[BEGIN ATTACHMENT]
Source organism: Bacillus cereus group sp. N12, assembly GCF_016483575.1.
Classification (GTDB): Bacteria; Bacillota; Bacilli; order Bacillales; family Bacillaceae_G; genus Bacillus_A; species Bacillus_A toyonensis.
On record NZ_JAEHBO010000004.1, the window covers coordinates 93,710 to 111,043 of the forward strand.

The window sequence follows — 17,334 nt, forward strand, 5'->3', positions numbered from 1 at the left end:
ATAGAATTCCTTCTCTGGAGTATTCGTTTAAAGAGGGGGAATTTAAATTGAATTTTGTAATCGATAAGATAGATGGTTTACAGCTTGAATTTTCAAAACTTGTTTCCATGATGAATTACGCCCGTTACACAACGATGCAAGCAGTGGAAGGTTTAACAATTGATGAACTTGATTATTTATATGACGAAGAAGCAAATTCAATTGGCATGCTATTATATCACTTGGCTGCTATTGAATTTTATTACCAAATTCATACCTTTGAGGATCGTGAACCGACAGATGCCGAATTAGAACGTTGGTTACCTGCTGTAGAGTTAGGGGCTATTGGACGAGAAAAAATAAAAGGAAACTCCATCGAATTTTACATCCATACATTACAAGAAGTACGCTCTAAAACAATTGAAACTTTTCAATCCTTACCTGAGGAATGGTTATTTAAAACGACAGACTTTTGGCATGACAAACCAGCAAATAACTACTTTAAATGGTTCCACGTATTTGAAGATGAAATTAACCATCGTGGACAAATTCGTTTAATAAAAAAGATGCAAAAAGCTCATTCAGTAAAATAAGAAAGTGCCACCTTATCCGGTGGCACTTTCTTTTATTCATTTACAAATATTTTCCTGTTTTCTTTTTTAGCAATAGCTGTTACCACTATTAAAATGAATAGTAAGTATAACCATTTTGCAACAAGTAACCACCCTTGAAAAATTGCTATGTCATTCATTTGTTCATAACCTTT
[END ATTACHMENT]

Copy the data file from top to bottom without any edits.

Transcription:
Source organism: Bacillus cereus group sp. N12, assembly GCF_016483575.1.
Classification (GTDB): Bacteria; Bacillota; Bacilli; order Bacillales; family Bacillaceae_G; genus Bacillus_A; species Bacillus_A toyonensis.
On record NZ_JAEHBO010000004.1, the window covers coordinates 93,710 to 111,043 of the forward strand.

The window sequence follows — 17,334 nt, forward strand, 5'->3', positions numbered from 1 at the left end:
ATAGAATTCCTTCTCTGGAGTATTCGTTTAAAGAGGGGGAATTTAAATTGAATTTTGTAATCGATAAGATAGATGGTTTACAGCTTGAATTTTCAAAACTTGTTTCCATGATGAATTACGCCCGTTACACAACGATGCAAGCAGTGGAAGGTTTAACAATTGATGAACTTGATTATTTATATGACGAAGAAGCAAATTCAATTGGCATGCTATTATATCACTTGGCTGCTATTGAATTTTATTACCAAATTCATACCTTTGAGGATCGTGAACCGACAGATGCCGAATTAGAACGTTGGTTACCTGCTGTAGAGTTAGGGGCTATTGGACGAGAAAAAATAAAAGGAAACTCCATCGAATTTTACATCCATACATTACAAGAAGTACGCTCTAAAACAATTGAAACTTTTCAATCCTTACCTGAGGAATGGTTATTTAAAACGACAGACTTTTGGCATGACAAACCAGCAAATAACTACTTTAAATGGTTCCACGTATTTGAAGATGAAATTAACCATCGTGGACAAATTCGTTTAATAAAAAAGATGCAAAAAGCTCATTCAGTAAAATAAGAAAGTGCCACCTTATCCGGTGGCACTTTCTTTTATTCATTTACAAATATTTTCCTGTTTTCTTTTTTAGCAATAGCTGTTACCACTATTAAAATGAATAGTAAGTATAACCATTTTGCAACAAGTAACCACCCTTGAAAAATTGCTATGTCATTCATTTGTTCATAACCTTT